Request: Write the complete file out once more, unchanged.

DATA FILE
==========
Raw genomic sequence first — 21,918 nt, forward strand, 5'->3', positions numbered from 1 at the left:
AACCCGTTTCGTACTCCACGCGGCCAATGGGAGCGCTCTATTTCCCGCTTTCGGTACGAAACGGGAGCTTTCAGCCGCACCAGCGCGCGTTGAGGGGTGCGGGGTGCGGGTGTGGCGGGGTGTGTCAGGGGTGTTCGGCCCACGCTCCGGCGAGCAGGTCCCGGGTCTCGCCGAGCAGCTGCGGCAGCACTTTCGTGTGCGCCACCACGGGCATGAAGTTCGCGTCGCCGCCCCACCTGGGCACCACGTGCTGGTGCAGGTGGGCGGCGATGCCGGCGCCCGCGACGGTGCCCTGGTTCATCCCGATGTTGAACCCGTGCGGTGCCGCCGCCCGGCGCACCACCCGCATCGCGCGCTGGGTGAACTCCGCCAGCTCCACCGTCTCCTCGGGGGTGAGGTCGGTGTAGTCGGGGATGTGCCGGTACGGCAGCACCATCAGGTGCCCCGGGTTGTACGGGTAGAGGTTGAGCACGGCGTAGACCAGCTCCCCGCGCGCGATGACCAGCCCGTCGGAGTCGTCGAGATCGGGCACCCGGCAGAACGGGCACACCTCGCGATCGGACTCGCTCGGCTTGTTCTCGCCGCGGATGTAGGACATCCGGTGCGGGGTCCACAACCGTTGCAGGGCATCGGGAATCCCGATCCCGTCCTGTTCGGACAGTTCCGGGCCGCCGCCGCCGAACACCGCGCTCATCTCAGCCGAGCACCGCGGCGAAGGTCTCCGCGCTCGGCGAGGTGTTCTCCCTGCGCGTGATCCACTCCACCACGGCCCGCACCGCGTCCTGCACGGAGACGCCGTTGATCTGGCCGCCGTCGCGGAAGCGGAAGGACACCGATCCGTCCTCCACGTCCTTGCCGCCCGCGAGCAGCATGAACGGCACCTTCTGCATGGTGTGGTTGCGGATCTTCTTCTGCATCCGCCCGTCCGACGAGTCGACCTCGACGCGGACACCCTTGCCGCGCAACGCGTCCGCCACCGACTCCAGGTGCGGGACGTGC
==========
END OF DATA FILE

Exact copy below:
Raw genomic sequence first — 21,918 nt, forward strand, 5'->3', positions numbered from 1 at the left:
AACCCGTTTCGTACTCCACGCGGCCAATGGGAGCGCTCTATTTCCCGCTTTCGGTACGAAACGGGAGCTTTCAGCCGCACCAGCGCGCGTTGAGGGGTGCGGGGTGCGGGTGTGGCGGGGTGTGTCAGGGGTGTTCGGCCCACGCTCCGGCGAGCAGGTCCCGGGTCTCGCCGAGCAGCTGCGGCAGCACTTTCGTGTGCGCCACCACGGGCATGAAGTTCGCGTCGCCGCCCCACCTGGGCACCACGTGCTGGTGCAGGTGGGCGGCGATGCCGGCGCCCGCGACGGTGCCCTGGTTCATCCCGATGTTGAACCCGTGCGGTGCCGCCGCCCGGCGCACCACCCGCATCGCGCGCTGGGTGAACTCCGCCAGCTCCACCGTCTCCTCGGGGGTGAGGTCGGTGTAGTCGGGGATGTGCCGGTACGGCAGCACCATCAGGTGCCCCGGGTTGTACGGGTAGAGGTTGAGCACGGCGTAGACCAGCTCCCCGCGCGCGATGACCAGCCCGTCGGAGTCGTCGAGATCGGGCACCCGGCAGAACGGGCACACCTCGCGATCGGACTCGCTCGGCTTGTTCTCGCCGCGGATGTAGGACATCCGGTGCGGGGTCCACAACCGTTGCAGGGCATCGGGAATCCCGATCCCGTCCTGTTCGGACAGTTCCGGGCCGCCGCCGCCGAACACCGCGCTCATCTCAGCCGAGCACCGCGGCGAAGGTCTCCGCGCTCGGCGAGGTGTTCTCCCTGCGCGTGATCCACTCCACCACGGCCCGCACCGCGTCCTGCACGGAGACGCCGTTGATCTGGCCGCCGTCGCGGAAGCGGAAGGACACCGATCCGTCCTCCACGTCCTTGCCGCCCGCGAGCAGCATGAACGGCACCTTCTGCATGGTGTGGTTGCGGATCTTCTTCTGCATCCGCCCGTCCGACGAGTCGACCTCGACGCGGACACCCTTGCCGCGCAACGCGTCCGCCACCGACTCCAGGTGCGGGACGTGC